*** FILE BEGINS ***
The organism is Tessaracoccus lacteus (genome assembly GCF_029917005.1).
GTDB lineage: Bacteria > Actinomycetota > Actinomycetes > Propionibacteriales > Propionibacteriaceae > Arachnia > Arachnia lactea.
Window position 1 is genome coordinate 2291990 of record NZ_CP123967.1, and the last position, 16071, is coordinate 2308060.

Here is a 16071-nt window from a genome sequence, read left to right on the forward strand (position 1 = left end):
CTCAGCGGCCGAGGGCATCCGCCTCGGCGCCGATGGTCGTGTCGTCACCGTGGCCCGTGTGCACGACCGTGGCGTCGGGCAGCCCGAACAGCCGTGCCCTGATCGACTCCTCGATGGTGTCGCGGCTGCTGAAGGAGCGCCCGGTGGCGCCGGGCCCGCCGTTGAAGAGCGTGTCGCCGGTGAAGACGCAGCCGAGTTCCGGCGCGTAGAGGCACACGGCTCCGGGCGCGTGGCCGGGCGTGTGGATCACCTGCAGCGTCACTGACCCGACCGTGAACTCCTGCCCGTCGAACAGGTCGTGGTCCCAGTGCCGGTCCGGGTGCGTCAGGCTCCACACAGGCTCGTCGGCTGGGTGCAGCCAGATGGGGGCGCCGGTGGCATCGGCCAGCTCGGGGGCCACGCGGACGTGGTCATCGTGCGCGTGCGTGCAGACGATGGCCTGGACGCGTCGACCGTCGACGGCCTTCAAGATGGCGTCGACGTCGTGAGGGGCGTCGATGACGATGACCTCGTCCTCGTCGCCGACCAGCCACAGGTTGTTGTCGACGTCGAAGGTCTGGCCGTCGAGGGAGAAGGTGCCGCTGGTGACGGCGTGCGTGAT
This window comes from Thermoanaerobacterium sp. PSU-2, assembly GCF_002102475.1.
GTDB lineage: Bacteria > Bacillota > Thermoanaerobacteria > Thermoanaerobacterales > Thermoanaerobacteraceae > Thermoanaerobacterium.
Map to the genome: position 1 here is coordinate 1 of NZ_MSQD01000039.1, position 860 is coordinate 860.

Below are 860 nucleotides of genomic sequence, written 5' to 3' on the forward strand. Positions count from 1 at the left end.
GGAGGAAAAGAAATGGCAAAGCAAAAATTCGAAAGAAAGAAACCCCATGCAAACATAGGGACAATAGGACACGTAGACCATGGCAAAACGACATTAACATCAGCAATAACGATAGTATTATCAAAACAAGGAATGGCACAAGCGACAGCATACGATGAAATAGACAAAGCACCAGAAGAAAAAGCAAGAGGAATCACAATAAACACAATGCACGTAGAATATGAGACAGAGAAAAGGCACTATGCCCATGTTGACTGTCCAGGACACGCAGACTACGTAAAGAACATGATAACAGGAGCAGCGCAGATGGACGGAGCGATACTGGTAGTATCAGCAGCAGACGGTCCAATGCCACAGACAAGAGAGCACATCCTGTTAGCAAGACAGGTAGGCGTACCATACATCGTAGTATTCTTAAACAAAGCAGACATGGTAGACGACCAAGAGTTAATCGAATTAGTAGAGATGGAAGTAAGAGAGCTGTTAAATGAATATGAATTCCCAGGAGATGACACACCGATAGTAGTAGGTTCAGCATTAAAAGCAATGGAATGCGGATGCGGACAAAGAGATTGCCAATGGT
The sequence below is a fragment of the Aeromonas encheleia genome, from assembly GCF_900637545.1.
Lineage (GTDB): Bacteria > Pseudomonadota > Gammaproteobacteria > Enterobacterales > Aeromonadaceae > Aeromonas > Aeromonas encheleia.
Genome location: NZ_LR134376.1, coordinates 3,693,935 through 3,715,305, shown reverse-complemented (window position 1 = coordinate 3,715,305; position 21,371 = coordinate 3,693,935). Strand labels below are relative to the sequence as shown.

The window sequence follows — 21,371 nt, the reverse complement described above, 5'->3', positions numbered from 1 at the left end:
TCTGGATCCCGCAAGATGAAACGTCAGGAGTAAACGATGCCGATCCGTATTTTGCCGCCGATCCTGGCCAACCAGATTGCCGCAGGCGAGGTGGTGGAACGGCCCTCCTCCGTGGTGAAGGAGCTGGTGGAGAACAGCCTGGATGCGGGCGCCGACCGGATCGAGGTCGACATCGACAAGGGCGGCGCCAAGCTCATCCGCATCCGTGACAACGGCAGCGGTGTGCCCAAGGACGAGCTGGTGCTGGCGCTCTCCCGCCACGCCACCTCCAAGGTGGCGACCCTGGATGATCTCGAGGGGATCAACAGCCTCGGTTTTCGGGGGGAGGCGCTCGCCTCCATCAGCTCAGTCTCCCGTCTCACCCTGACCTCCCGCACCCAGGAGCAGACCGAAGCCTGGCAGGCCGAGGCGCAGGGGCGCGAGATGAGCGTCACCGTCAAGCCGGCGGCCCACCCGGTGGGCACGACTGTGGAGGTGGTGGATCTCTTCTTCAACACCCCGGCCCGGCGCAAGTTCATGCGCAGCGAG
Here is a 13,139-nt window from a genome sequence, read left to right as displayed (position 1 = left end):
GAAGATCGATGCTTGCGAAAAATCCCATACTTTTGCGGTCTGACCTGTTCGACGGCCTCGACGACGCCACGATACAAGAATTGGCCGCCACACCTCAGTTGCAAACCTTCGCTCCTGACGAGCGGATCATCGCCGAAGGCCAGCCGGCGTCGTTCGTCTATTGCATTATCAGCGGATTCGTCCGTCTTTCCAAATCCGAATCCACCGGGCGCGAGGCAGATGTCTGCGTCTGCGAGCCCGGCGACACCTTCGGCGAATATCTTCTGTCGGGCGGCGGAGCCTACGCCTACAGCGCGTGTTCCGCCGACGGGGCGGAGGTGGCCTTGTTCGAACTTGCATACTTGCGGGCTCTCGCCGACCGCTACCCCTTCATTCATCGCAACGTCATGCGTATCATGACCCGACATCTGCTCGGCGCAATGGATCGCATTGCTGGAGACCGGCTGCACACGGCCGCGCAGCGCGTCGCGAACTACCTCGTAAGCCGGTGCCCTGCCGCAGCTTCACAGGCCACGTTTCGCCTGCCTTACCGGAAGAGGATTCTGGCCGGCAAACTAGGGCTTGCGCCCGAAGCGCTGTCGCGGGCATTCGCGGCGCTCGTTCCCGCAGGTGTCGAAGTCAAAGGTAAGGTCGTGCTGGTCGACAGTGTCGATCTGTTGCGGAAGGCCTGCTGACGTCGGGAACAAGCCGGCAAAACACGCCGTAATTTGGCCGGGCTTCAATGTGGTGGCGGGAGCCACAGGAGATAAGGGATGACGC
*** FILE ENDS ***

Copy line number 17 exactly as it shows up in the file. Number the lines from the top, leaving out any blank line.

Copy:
GAAGATCGATGCTTGCGAAAAATCCCATACTTTTGCGGTCTGACCTGTTCGACGGCCTCGACGACGCCACGATACAAGAATTGGCCGCCACACCTCAGTTGCAAACCTTCGCTCCTGACGAGCGGATCATCGCCGAAGGCCAGCCGGCGTCGTTCGTCTATTGCATTATCAGCGGATTCGTCCGTCTTTCCAAATCCGAATCCACCGGGCGCGAGGCAGATGTCTGCGTCTGCGAGCCCGGCGACACCTTCGGCGAATATCTTCTGTCGGGCGGCGGAGCCTACGCCTACAGCGCGTGTTCCGCCGACGGGGCGGAGGTGGCCTTGTTCGAACTTGCATACTTGCGGGCTCTCGCCGACCGCTACCCCTTCATTCATCGCAACGTCATGCGTATCATGACCCGACATCTGCTCGGCGCAATGGATCGCATTGCTGGAGACCGGCTGCACACGGCCGCGCAGCGCGTCGCGAACTACCTCGTAAGCCGGTGCCCTGCCGCAGCTTCACAGGCCACGTTTCGCCTGCCTTACCGGAAGAGGATTCTGGCCGGCAAACTAGGGCTTGCGCCCGAAGCGCTGTCGCGGGCATTCGCGGCGCTCGTTCCCGCAGGTGTCGAAGTCAAAGGTAAGGTCGTGCTGGTCGACAGTGTCGATCTGTTGCGGAAGGCCTGCTGACGTCGGGAACAAGCCGGCAAAACACGCCGTAATTTGGCCGGGCTTCAATGTGGTGGCGGGAGCCACAGGAGATAAGGGATGACGC